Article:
Afful said access to care for underserved populations looks different but community health centers are apt to do this work because they have the relationships.
“A lot of times people think access just means you build it and they would come,” she said. “However, in underserved populations what we have realized, whether it be the aging population or a population where there is less education within the demographics, people don’t always have that knowledge or the patience or even the time to take care of themselves the way that they should.”
Coronavirus Watch newsletter:Sign up for daily updates right in your inbox
Nationwide, community health centers serve about 30 million patients who mostly live at or below poverty, USA TODAY reported. Half of the patients are racial and ethnic minorities. Most are uninsured or on Medicaid.
At the Morris Heights Health Community Center, outreach has involved handing out flyers, pop-up vaccination sites, and staff using their cultural kinship to alleviate concerns for those who may be hesitant.
Still, Afful said, getting vaccinated remains a personal choice.
Overcoming vaccine hesitancy is a problem
Back in the Bronx, Marilyn Lucas, 84, said she’s waiting to get vaccinated. She’s concerned that maybe after a year or so that she might see a commercial or something saying that the vaccine was unsafe.
“It’s just too soon,” Lucas said. “I think I’m going to see how it affects other people.”
But she did ask about the site’s location, perhaps an indication that the wait might not be much longer. If she had signed up to get the vaccine, she would’ve likely have gotten it downstairs.
The effort toward getting communities of color vaccinated could be working as reluctance toward the vaccine among Black and Latino populations dips, research shows.
In late December, 52% of Black people and 43% of Hispanics said they would wait and see on the vaccine. On Feb. 21, both groups’ numbers dropped by around 20 percentage points, according to the Kaiser Family Foundation. Black adults and young adults between ages 18 and 29are more likely to say they want wait to get the vaccine.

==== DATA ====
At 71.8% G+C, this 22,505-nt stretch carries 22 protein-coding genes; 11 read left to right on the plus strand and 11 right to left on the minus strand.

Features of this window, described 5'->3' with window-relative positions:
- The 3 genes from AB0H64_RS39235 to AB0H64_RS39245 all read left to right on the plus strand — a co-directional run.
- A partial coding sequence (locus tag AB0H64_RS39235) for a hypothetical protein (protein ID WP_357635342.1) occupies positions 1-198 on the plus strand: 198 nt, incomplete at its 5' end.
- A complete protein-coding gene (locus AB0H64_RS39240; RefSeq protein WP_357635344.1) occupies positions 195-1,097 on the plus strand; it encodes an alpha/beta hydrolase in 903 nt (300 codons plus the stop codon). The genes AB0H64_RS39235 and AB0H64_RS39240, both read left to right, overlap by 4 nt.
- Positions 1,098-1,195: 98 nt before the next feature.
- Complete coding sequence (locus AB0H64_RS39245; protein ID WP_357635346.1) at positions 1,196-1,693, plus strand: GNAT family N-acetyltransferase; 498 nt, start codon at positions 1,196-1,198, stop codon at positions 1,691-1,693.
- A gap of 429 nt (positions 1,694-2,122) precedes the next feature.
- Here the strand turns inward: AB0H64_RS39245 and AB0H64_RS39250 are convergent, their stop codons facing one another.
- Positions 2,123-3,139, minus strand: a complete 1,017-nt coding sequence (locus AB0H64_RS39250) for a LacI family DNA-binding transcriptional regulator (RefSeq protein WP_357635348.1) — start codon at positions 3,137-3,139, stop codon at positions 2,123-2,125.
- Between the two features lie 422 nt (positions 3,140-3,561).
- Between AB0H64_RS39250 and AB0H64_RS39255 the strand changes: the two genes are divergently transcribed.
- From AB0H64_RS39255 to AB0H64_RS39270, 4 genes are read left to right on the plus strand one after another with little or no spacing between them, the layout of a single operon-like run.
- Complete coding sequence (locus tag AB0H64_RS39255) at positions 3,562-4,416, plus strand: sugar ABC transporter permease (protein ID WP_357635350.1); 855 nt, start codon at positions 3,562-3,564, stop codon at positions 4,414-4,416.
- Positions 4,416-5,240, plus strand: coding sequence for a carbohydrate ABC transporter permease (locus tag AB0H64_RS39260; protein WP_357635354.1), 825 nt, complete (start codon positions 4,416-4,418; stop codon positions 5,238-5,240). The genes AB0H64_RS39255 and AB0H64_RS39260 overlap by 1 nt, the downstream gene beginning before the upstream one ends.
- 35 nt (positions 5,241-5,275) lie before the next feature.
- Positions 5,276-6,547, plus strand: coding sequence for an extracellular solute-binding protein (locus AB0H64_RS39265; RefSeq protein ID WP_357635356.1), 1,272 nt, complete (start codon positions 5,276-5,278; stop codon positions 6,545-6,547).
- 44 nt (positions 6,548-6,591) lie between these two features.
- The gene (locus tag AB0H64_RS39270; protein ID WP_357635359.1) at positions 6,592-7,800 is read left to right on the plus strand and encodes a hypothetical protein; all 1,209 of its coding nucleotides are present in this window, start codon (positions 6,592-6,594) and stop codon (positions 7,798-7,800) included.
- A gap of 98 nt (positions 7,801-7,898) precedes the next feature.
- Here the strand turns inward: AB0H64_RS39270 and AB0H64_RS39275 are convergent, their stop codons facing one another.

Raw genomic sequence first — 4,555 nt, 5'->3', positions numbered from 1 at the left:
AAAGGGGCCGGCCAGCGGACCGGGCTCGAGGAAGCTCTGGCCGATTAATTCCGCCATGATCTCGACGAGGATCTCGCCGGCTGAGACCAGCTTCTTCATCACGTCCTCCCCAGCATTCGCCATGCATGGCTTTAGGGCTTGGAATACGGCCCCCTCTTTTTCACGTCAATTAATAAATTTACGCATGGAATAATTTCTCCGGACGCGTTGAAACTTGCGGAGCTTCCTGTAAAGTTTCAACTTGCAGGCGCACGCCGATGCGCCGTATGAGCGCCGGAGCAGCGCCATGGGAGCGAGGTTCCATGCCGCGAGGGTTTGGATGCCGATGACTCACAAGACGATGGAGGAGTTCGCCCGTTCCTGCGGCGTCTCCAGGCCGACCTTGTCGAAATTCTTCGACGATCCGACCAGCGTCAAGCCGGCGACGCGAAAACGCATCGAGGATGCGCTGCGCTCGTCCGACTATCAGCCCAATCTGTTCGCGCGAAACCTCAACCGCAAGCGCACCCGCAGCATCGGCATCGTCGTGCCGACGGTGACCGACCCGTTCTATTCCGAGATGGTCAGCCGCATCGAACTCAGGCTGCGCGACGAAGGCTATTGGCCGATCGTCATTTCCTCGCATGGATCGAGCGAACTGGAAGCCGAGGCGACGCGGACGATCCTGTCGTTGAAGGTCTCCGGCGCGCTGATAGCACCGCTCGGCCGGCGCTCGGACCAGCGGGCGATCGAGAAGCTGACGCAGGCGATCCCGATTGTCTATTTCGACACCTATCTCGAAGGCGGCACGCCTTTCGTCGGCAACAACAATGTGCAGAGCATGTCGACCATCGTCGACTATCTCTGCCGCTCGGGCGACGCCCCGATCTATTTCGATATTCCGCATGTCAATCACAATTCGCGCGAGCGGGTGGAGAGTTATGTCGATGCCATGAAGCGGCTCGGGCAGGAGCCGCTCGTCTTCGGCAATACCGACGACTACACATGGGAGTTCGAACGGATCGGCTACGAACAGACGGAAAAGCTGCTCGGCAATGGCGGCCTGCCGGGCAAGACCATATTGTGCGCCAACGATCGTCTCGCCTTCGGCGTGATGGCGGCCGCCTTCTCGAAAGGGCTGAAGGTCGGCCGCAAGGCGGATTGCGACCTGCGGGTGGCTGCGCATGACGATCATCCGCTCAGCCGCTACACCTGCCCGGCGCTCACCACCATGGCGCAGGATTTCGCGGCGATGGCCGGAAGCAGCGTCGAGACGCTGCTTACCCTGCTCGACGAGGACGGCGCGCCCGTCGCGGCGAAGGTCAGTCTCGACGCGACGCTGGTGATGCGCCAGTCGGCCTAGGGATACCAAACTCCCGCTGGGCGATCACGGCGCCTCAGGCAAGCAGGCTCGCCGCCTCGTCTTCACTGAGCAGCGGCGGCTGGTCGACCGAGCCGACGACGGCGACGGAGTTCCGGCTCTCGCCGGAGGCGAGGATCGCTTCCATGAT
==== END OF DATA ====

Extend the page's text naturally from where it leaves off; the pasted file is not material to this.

“We’re seeing more Americans who want to get vaccinated, but Black, Hispanic and rural Americans will be left behind unless special efforts are made to increase vaccine confidence in those communities,” KFF President and CEO Drew Altman said.
Emerging from the pandemic
Mecca Mitchell recently held an information virtual session with communities to discuss the coronavirus vaccine. That session was followed by others in Creole and Spanish.
The work is an early step that Mitchell, senior vice president of diversity and inclusion at the Westchester Medical Center Health Network, is leading. She and a group of expert and community stakeholders from across the Hudson Valley are identifying prospective vaccination challenges and providing a recommendation for building community trust, among other issues.
“COVID-19 has ravaged our most vulnerable communities, communities that were already suffering from health disparities and other social inequities. Now, these same communities face unique vaccination challenges that must be addressed in a way that is respectful, culturally intelligent, and trustworthy to ensure greater participation in the drive for vaccination,” she said.
But the medical profession, she added, can’t be so singularly focused on vaccination that they missed the ability to engage with these communities and change heath once the pandemic ceases.
“We’re having conversations with vulnerable communities about COVID, let’s also talk about chronic illness, so that we can create, sustainable, holistic, overall health and wellness,” she said.
Follow reporter Tiffany Cusaac-Smith on Twitter @T_Cusaac.
She thought she was adopted:Now, her fight to stay in the US is just beginning